Sports franchises have long been a billionaires’ playground, where each round of seemingly outsized vanity purchases by an industry titan simply sets the base for the next sale. Since 1991, the value of teams in the NBA, NFL, NHL and MLB, has grown 12% annually, handily besting the stock market’s 8% annual growth in that time. Amazingly, that’s become a problem for owners.
“There aren’t enough billionaires walking around that want to write a billion- or two-billion-dollar check for a team,” says one banker involved in sports. “And there aren’t a lot of potential owners who want to write a $100 million check to get minority equity—basically nothing. You get to call yourself an owner, get to choose your seat and get to fight over your parking pass. That’s it.”
Sometimes even billionaires aren’t enough. So leagues are turning to even deeper pockets to improve the pool of prospective buyers and increase team values. Institutional investors entrusted with cash from pension funds, endowments, sovereign wealth and large family offices are partnering with leagues to buy equity in sports franchises. In recent months at least four funds have formed, looking to raise initial capital of nearly $4 billion.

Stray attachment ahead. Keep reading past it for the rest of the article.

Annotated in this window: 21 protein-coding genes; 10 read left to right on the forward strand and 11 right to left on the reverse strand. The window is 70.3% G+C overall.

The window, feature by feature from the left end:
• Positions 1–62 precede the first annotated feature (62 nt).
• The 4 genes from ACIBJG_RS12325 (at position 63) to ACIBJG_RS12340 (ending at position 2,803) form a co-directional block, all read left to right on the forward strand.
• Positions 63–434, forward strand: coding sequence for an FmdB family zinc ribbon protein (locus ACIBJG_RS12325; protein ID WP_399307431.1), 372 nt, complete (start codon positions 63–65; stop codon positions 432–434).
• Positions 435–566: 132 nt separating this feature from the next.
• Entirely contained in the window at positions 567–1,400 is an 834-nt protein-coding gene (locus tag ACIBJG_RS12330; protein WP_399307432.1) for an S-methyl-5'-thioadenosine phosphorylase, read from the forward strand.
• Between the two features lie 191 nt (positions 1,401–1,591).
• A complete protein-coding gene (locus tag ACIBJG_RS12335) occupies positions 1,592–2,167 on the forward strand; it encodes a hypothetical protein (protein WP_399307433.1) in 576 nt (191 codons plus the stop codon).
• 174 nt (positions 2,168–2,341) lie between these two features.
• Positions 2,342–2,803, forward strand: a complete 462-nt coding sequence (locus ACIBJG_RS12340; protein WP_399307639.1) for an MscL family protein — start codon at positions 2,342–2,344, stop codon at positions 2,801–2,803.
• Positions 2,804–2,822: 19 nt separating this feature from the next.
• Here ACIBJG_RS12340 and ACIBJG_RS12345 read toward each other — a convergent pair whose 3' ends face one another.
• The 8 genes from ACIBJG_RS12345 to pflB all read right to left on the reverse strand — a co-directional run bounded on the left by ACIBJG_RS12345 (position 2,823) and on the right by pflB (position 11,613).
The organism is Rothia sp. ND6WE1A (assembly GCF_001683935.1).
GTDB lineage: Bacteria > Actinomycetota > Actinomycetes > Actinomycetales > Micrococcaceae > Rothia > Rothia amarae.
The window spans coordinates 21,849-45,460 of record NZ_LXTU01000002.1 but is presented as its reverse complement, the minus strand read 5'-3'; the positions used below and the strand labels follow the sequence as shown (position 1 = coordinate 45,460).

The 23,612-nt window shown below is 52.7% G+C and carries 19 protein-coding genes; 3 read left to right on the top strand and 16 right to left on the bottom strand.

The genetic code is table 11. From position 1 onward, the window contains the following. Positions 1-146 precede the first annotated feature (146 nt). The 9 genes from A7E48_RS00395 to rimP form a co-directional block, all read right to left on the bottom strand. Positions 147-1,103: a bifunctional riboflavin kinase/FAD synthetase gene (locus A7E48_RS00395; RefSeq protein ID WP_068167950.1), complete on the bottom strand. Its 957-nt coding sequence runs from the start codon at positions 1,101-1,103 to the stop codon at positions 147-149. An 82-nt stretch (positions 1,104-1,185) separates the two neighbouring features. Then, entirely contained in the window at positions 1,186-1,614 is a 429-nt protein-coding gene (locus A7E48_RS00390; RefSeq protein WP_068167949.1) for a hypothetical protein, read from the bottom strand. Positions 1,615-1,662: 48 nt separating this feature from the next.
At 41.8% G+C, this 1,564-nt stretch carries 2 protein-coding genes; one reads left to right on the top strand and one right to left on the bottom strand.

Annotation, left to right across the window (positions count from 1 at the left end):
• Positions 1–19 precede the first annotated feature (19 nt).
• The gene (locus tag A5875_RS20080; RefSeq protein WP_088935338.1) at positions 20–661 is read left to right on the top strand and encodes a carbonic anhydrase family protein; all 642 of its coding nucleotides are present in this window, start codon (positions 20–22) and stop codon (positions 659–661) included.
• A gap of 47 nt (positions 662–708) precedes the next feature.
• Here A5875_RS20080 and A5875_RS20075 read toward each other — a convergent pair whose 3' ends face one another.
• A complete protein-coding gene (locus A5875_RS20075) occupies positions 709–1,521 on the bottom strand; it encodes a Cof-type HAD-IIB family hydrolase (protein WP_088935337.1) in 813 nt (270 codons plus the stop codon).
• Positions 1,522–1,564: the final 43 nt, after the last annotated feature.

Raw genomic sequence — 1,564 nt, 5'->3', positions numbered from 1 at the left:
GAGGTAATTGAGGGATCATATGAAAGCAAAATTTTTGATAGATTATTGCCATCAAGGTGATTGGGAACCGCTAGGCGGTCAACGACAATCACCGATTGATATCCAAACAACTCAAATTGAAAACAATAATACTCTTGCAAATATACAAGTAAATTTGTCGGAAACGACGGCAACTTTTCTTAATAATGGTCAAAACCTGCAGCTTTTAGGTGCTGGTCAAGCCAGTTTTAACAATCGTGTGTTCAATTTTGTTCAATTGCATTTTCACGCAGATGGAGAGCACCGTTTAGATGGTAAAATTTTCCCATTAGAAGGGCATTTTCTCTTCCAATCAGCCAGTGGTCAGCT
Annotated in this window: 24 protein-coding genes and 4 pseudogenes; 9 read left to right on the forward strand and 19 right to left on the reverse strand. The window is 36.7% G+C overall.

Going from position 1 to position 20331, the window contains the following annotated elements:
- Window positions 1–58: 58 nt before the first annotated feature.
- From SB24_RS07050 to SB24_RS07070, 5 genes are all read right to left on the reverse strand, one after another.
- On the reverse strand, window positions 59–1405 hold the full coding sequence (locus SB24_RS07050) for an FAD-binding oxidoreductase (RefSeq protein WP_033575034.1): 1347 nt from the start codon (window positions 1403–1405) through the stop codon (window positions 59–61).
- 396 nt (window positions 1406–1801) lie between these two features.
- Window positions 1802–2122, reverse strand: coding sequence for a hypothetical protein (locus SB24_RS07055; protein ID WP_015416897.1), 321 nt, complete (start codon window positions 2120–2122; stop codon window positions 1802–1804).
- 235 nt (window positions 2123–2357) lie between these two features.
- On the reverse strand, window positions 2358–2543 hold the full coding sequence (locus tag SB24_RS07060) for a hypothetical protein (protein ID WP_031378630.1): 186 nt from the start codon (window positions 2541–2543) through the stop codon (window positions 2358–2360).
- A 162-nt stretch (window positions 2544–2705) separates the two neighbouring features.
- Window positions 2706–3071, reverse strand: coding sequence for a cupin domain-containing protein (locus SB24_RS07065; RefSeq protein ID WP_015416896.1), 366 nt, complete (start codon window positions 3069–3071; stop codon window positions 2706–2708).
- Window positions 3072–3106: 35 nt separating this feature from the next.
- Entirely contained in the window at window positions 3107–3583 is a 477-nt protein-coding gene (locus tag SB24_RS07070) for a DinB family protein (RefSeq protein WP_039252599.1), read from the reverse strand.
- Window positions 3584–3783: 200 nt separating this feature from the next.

Most aim to buy limited partnership stakes in major sports league franchises, although some are open to majority ownership and less established leagues too. While investment funds have occasionally bought into sports in opportunistic fashion, like hedge fund Elliott Management’s acquisition of AC Milan two years ago through holding a defaulted loan, these new funds mark the first time institutional money seeks to systematically take part in owning sports franchises.
“Team ownership has, on average, generated strong returns even in down cycles. Valuations over the last few decades, across the marquee sports leagues, have outpaced the major stock indexes,” said Michael Kuh, an attorney at Hogan Lovells who has represented team sellers as well as leagues in high-stakes negotiations. “But teams are scarce, and they don’t trade often. Investing in these funds provides an avenue for investors to participate in this attractive class of assets.”